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Freshman on campus is a senior on ice

anedd@uccs.edu

Published: Monday, November 11, 2013

Updated: Monday, November 11, 2013 02:11

Jason Brown placed second in Skate America men’s short program.

Courtesy photo by Geoff Robins

Jason Brown placed second in Skate America men’s short program.

     Most people prefer studying at room temperature. Jason Brown prefers a little below freezing.

     Brown, an 18-year-old freshman at UCCS, is a U.S. figure skating champion and competes across the nation.

     What began as a hobby his mom gave him to keep him busy while his sister received lessons has now blossomed into a full, promising Olympic career.

     “I remember falling a lot, but I love doing it,” Brown said. “I was that rowdy kid. I wanted to learn how to do the hardest things. I was not patient at all; I just wanted to go fast.”

     And fast Brown has become, winning bronze and silver medals by age 16. He also placed second in the Skate America men’s short program in Detroit Oct. 18.

     While most students are busy studying for history, Brown is making it. He was the 2011 Junior Grand Prix final champion and the 2010 U.S. national champion.

     “[I] don’t think about making history. I just try and do my best. It’s like a bonus,” Brown said.

     Brown trains in Monument but also trains at the United States Olympic Training Center in Colorado Springs, one of three centers in the nation. Outside of his workout routine, Brown can be found on the ice three hours a day.

      Brown graduated from high school earlier this year. He moved to Colorado this summer from Chicago.

     “I moved here in June and I absolutely love it,” Brown said. “I’ve done the Incline. I love Manitou Springs. I’ve been to the zoo as well, that was a lot of fun.”

     To stay on top of his game and keeping his mind sharp, Jason wanted to attend a university after high school.

     “My parents really wanted me to graduate high school,” Brown said. “I like to keep myself busy. I enjoy the public balance because I want to compete for another eight [to] nine years. I didn’t want to start college after that, so I decided to stay with school.”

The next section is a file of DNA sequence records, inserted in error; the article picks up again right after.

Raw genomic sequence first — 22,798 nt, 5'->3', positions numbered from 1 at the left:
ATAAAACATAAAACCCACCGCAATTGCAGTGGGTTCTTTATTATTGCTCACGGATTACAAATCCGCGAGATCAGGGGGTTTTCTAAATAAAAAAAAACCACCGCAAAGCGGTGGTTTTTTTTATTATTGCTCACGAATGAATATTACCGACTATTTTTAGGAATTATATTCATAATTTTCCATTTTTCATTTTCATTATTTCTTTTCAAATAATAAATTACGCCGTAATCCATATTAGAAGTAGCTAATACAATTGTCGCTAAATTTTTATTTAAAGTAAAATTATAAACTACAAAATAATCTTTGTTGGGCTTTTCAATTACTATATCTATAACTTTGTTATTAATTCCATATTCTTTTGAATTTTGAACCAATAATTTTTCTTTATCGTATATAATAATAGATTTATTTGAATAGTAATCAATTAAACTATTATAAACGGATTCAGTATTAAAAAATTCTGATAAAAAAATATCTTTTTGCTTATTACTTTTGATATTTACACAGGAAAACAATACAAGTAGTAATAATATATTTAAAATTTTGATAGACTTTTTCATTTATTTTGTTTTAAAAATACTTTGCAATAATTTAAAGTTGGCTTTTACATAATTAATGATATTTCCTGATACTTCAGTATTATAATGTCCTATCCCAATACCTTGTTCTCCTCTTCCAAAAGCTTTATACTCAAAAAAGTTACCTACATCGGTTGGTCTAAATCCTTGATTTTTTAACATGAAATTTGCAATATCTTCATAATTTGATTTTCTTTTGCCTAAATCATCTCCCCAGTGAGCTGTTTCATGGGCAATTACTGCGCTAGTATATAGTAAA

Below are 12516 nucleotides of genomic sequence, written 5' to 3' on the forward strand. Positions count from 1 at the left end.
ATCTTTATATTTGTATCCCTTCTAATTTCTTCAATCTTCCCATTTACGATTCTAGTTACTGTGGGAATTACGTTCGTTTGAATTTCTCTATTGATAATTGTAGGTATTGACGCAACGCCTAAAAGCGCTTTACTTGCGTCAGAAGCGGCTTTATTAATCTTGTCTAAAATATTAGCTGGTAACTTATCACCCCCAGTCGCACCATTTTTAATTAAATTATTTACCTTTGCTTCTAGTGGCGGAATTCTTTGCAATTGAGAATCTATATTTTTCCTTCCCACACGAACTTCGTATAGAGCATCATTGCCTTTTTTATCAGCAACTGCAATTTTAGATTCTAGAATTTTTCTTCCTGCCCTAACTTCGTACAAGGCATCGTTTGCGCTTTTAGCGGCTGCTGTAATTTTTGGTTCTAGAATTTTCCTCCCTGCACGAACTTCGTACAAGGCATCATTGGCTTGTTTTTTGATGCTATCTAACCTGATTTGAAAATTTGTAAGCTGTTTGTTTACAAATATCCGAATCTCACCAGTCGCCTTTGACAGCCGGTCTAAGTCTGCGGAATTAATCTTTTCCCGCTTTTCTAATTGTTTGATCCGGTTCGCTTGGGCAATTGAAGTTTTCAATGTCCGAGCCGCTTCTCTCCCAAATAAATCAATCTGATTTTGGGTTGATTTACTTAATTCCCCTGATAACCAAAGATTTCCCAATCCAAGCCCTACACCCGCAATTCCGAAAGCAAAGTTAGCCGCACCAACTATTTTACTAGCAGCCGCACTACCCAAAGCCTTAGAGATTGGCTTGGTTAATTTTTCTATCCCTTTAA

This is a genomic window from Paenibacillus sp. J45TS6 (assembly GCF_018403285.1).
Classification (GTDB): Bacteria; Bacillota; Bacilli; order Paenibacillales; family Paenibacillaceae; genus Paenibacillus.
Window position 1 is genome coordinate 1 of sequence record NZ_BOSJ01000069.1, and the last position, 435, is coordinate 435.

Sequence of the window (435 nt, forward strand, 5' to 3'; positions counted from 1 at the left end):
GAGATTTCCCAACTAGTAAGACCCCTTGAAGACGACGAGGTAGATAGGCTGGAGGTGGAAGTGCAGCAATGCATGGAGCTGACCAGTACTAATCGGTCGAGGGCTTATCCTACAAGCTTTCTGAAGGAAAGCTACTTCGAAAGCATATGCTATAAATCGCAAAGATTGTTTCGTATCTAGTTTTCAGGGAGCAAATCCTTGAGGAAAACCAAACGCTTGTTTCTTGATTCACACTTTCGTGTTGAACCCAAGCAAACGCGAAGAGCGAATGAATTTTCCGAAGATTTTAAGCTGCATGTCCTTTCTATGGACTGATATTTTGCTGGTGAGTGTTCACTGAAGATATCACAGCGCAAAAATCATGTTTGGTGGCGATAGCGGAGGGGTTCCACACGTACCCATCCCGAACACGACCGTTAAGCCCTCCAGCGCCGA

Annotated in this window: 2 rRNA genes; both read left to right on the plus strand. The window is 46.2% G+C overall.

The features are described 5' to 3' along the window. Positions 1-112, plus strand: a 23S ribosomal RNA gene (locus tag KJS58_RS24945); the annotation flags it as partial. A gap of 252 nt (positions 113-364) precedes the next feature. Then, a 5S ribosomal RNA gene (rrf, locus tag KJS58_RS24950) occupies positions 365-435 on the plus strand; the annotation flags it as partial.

Already in the limelight since high school, Brown explained the rush of performing in front of thousands of people.

     “It’s incredible. It’s great to have the crowd support you,” Brown said. “When you’re out there and everyone is waiting, wondering what I’m going to do, it’s just a privilege to perform in front of people, the judges, everyone.”

     Through the pressure, Brown is able to shake off the nerves and focus on the task at hand.

     “Sometimes it’s worse than others, but you always work hard mentally to work past the nerves and to seem like you don’t have them,” Brown said.

     Although a freshman on the college level, Brown will be entering his first senior year on the ice. It’s a move he is looking to give his all.

     “I want to be looked and perceived as stronger than a first-year senior. I want to push myself both physically and mentally, performing to the best of my ability,” Brown said. “I want be faster, stronger and looked more polished on ice. I want to improve my technical score.”

     Off the rink, Brown is much like any other student.

     “I have a lot of hobbies. I love watching movies, bike riding, but I don’t get as much time to. I played the piano until I moved,” Brown said.

     “That’s one of the reasons I love going to school is having that balance. Because I go to school and train, it is hard to make friends.”

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